Methods of induction of labour: A systematic review

Ellen L. Mozurkewich, Julie L. Chilimigras, Deborah R. Berman, Uma C. Perni, Vivian C. Romero, Valerie King, Kristie L. Keeton

Research output: Contribution to journalArticle

81 Citations (Scopus)

Abstract

Background: Rates of labour induction are increasing. We conducted this systematic review to assess the evidence supporting use of each method of labour induction.Methods: We listed methods of labour induction then reviewed the evidence supporting each. We searched MEDLINE and the Cochrane Library between 1980 and November 2010 using multiple terms and combinations, including labor, induced/or induction of labor, prostaglandin or prostaglandins, misoprostol, Cytotec, 16,16,-dimethylprostaglandin E2 or E2, dinoprostone; Prepidil, Cervidil, Dinoprost, Carboprost or hemabate; prostin, oxytocin, misoprostol, membrane sweeping or membrane stripping, amniotomy, balloon catheter or Foley catheter, hygroscopic dilators, laminaria, dilapan, saline injection, nipple stimulation, intercourse, acupuncture, castor oil, herbs. We performed a best evidence review of the literature supporting each method. We identified 2048 abstracts and reviewed 283 full text articles. We preferentially included high quality systematic reviews or large randomised trials. Where no such studies existed, we included the best evidence available from smaller randomised or quasi-randomised trials.Results: We included 46 full text articles. We assigned a quality rating to each included article and a strength of evidence rating to each body of literature. Prostaglandin E2 (PGE2) and vaginal misoprostol were more effective than oxytocin in bringing about vaginal delivery within 24 hours but were associated with more uterine hyperstimulation. Mechanical methods reduced uterine hyperstimulation compared with PGE2 and misoprostol, but increased maternal and neonatal infectious morbidity compared with other methods. Membrane sweeping reduced post-term gestations. Most included studies were too small to evaluate risk for rare adverse outcomes.Conclusions: Research is needed to determine benefits and harms of many induction methods.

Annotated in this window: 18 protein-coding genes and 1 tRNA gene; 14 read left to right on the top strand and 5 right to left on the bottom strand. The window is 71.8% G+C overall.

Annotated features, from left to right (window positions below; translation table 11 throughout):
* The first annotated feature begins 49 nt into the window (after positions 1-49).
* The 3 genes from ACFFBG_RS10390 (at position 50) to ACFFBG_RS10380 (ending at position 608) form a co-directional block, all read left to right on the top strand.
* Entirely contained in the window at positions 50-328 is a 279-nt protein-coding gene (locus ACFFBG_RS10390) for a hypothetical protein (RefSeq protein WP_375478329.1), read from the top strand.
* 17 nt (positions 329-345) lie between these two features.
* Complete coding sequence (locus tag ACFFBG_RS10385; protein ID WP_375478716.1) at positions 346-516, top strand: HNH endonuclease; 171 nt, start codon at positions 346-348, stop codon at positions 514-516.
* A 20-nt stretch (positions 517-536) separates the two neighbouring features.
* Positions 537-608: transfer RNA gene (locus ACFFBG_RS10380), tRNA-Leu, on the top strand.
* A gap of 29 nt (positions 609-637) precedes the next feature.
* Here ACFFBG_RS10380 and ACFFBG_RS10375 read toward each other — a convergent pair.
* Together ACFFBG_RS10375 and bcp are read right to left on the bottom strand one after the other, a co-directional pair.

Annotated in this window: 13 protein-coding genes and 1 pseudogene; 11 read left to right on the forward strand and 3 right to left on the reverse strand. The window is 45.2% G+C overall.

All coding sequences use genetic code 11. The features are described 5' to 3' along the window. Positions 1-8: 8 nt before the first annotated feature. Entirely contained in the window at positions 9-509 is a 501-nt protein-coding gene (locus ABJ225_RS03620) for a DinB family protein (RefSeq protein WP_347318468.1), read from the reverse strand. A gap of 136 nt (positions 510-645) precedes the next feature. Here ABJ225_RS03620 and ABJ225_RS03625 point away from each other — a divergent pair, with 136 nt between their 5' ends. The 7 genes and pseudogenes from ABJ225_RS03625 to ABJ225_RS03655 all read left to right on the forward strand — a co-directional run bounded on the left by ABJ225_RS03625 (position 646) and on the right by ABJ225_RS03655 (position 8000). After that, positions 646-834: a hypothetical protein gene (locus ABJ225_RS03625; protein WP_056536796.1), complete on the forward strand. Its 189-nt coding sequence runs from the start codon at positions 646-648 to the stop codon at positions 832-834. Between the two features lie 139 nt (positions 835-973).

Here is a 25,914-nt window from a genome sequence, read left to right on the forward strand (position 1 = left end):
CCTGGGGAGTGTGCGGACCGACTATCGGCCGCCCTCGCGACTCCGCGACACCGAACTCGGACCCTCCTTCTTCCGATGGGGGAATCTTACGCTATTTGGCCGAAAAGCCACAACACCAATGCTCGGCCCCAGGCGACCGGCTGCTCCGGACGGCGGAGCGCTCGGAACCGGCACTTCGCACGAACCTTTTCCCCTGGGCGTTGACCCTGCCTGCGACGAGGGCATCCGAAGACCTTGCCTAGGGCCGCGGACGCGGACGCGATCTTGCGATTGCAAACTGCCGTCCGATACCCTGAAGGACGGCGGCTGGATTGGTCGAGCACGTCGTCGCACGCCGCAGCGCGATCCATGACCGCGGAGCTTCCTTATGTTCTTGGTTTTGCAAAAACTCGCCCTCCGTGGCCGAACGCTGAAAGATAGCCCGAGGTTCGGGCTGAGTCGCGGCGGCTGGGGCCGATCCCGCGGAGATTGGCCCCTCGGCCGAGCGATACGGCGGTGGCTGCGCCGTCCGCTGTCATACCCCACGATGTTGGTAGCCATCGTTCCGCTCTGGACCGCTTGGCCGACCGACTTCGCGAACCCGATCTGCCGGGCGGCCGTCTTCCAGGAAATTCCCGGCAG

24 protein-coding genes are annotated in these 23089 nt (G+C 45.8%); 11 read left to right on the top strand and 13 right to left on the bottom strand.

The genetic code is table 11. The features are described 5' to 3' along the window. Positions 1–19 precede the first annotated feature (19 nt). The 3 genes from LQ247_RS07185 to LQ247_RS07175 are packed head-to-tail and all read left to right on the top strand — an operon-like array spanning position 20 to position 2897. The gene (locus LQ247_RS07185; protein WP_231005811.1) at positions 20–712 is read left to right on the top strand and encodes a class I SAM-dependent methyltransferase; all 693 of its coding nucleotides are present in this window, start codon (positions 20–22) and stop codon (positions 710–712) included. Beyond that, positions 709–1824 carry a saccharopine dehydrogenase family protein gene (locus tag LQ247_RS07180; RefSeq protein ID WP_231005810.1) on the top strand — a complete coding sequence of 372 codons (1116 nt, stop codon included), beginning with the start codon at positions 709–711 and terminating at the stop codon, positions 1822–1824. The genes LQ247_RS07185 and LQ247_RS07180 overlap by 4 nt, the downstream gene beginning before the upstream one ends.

Original languageEnglish (US)
Article number84
JournalBMC Pregnancy and Childbirth
Volume11
DOIs
StatePublished - Oct 27 2011

Fingerprint

Induced Labor
Misoprostol
Dinoprostone
Oxytocin
Prostaglandins
Membranes
Carboprost
16,16-Dimethylprostaglandin E2
Catheters
Laminaria
Castor Oil
Dinoprost
Nipples
Acupuncture
MEDLINE
Libraries
Mothers
Morbidity
Pregnancy
Injections

ASJC Scopus subject areas

  • Obstetrics and Gynecology

Cite this

Mozurkewich, E. L., Chilimigras, J. L., Berman, D. R., Perni, U. C., Romero, V. C., King, V., & Keeton, K. L. (2011). Methods of induction of labour: A systematic review. BMC Pregnancy and Childbirth, 11, [84]. https://doi.org/10.1186/1471-2393-11-84

Methods of induction of labour : A systematic review. / Mozurkewich, Ellen L.; Chilimigras, Julie L.; Berman, Deborah R.; Perni, Uma C.; Romero, Vivian C.; King, Valerie; Keeton, Kristie L.

In: BMC Pregnancy and Childbirth, Vol. 11, 84, 27.10.2011.

Research output: Contribution to journalArticle

Mozurkewich, EL, Chilimigras, JL, Berman, DR, Perni, UC, Romero, VC, King, V & Keeton, KL 2011, 'Methods of induction of labour: A systematic review', BMC Pregnancy and Childbirth, vol. 11, 84. https://doi.org/10.1186/1471-2393-11-84
Mozurkewich EL, Chilimigras JL, Berman DR, Perni UC, Romero VC, King V et al. Methods of induction of labour: A systematic review. BMC Pregnancy and Childbirth. 2011 Oct 27;11. 84. https://doi.org/10.1186/1471-2393-11-84
Mozurkewich, Ellen L. ; Chilimigras, Julie L. ; Berman, Deborah R. ; Perni, Uma C. ; Romero, Vivian C. ; King, Valerie ; Keeton, Kristie L. / Methods of induction of labour : A systematic review. In: BMC Pregnancy and Childbirth. 2011 ; Vol. 11.
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